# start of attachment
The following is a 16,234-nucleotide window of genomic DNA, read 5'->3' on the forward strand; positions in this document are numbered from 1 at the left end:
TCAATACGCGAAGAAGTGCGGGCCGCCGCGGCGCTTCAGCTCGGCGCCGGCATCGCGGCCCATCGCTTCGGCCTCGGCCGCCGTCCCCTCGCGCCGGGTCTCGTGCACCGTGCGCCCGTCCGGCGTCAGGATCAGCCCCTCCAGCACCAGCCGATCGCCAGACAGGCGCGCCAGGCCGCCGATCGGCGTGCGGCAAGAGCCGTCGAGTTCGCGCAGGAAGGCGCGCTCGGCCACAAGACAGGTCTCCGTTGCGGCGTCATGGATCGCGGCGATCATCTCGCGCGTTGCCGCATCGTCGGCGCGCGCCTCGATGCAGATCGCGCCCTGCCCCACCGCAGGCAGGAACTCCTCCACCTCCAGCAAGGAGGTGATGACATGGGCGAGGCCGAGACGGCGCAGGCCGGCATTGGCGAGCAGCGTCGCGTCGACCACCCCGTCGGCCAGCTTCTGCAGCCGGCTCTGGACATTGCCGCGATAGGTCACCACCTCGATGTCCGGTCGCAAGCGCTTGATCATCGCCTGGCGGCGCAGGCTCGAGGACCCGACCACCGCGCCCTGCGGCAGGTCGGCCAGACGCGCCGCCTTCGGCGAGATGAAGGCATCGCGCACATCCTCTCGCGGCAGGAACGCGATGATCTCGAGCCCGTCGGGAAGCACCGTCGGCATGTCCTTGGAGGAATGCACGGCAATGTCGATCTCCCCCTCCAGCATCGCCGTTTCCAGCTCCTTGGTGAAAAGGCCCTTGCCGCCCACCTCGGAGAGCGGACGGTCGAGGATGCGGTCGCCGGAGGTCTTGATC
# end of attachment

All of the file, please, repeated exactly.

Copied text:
The following is a 16,234-nucleotide window of genomic DNA, read 5'->3' on the forward strand; positions in this document are numbered from 1 at the left end:
TCAATACGCGAAGAAGTGCGGGCCGCCGCGGCGCTTCAGCTCGGCGCCGGCATCGCGGCCCATCGCTTCGGCCTCGGCCGCCGTCCCCTCGCGCCGGGTCTCGTGCACCGTGCGCCCGTCCGGCGTCAGGATCAGCCCCTCCAGCACCAGCCGATCGCCAGACAGGCGCGCCAGGCCGCCGATCGGCGTGCGGCAAGAGCCGTCGAGTTCGCGCAGGAAGGCGCGCTCGGCCACAAGACAGGTCTCCGTTGCGGCGTCATGGATCGCGGCGATCATCTCGCGCGTTGCCGCATCGTCGGCGCGCGCCTCGATGCAGATCGCGCCCTGCCCCACCGCAGGCAGGAACTCCTCCACCTCCAGCAAGGAGGTGATGACATGGGCGAGGCCGAGACGGCGCAGGCCGGCATTGGCGAGCAGCGTCGCGTCGACCACCCCGTCGGCCAGCTTCTGCAGCCGGCTCTGGACATTGCCGCGATAGGTCACCACCTCGATGTCCGGTCGCAAGCGCTTGATCATCGCCTGGCGGCGCAGGCTCGAGGACCCGACCACCGCGCCCTGCGGCAGGTCGGCCAGACGCGCCGCCTTCGGCGAGATGAAGGCATCGCGCACATCCTCTCGCGGCAGGAACGCGATGATCTCGAGCCCGTCGGGAAGCACCGTCGGCATGTCCTTGGAGGAATGCACGGCAATGTCGATCTCCCCCTCCAGCATCGCCGTTTCCAGCTCCTTGGTGAAAAGGCCCTTGCCGCCCACCTCGGAGAGCGGACGGTCGAGGATGCGGTCGCCGGAGGTCTTGATC